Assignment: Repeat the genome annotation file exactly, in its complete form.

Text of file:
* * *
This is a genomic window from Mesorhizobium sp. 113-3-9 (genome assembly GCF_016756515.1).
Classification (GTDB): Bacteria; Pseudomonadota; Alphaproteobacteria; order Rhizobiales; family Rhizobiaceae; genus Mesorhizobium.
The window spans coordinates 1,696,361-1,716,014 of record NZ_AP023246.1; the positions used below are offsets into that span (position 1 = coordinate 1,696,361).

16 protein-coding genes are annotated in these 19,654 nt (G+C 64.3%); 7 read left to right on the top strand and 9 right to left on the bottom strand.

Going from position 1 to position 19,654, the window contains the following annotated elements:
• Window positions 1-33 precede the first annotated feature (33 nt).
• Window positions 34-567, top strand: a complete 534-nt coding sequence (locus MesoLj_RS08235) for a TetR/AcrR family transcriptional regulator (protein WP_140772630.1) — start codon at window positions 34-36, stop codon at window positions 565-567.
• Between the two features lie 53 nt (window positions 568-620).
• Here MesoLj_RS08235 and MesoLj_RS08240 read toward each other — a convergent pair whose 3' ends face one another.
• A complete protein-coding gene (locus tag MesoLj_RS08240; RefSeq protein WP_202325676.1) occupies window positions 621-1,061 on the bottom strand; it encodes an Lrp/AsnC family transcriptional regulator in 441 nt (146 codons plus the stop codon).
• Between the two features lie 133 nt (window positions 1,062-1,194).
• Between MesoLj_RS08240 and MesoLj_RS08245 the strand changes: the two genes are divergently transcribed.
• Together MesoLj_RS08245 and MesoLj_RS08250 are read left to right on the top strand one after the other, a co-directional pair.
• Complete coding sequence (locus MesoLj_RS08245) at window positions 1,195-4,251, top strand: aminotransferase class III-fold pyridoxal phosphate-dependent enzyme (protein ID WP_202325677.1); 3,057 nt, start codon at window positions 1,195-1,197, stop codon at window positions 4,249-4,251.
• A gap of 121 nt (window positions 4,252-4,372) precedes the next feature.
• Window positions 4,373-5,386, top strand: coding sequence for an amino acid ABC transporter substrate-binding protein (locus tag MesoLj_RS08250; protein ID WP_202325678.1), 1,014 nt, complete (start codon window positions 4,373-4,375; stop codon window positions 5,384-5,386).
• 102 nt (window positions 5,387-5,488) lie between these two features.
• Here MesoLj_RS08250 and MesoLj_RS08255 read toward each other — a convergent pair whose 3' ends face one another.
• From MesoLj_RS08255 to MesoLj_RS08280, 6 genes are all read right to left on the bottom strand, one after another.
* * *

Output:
This is a genomic window from Mesorhizobium sp. 113-3-9 (genome assembly GCF_016756515.1).
Classification (GTDB): Bacteria; Pseudomonadota; Alphaproteobacteria; order Rhizobiales; family Rhizobiaceae; genus Mesorhizobium.
The window spans coordinates 1,696,361-1,716,014 of record NZ_AP023246.1; the positions used below are offsets into that span (position 1 = coordinate 1,696,361).

16 protein-coding genes are annotated in these 19,654 nt (G+C 64.3%); 7 read left to right on the top strand and 9 right to left on the bottom strand.

Going from position 1 to position 19,654, the window contains the following annotated elements:
• Window positions 1-33 precede the first annotated feature (33 nt).
• Window positions 34-567, top strand: a complete 534-nt coding sequence (locus MesoLj_RS08235) for a TetR/AcrR family transcriptional regulator (protein WP_140772630.1) — start codon at window positions 34-36, stop codon at window positions 565-567.
• Between the two features lie 53 nt (window positions 568-620).
• Here MesoLj_RS08235 and MesoLj_RS08240 read toward each other — a convergent pair whose 3' ends face one another.
• A complete protein-coding gene (locus tag MesoLj_RS08240; RefSeq protein WP_202325676.1) occupies window positions 621-1,061 on the bottom strand; it encodes an Lrp/AsnC family transcriptional regulator in 441 nt (146 codons plus the stop codon).
• Between the two features lie 133 nt (window positions 1,062-1,194).
• Between MesoLj_RS08240 and MesoLj_RS08245 the strand changes: the two genes are divergently transcribed.
• Together MesoLj_RS08245 and MesoLj_RS08250 are read left to right on the top strand one after the other, a co-directional pair.
• Complete coding sequence (locus MesoLj_RS08245) at window positions 1,195-4,251, top strand: aminotransferase class III-fold pyridoxal phosphate-dependent enzyme (protein ID WP_202325677.1); 3,057 nt, start codon at window positions 1,195-1,197, stop codon at window positions 4,249-4,251.
• A gap of 121 nt (window positions 4,252-4,372) precedes the next feature.
• Window positions 4,373-5,386, top strand: coding sequence for an amino acid ABC transporter substrate-binding protein (locus tag MesoLj_RS08250; protein ID WP_202325678.1), 1,014 nt, complete (start codon window positions 4,373-4,375; stop codon window positions 5,384-5,386).
• 102 nt (window positions 5,387-5,488) lie between these two features.
• Here MesoLj_RS08250 and MesoLj_RS08255 read toward each other — a convergent pair whose 3' ends face one another.
• From MesoLj_RS08255 to MesoLj_RS08280, 6 genes are all read right to left on the bottom strand, one after another.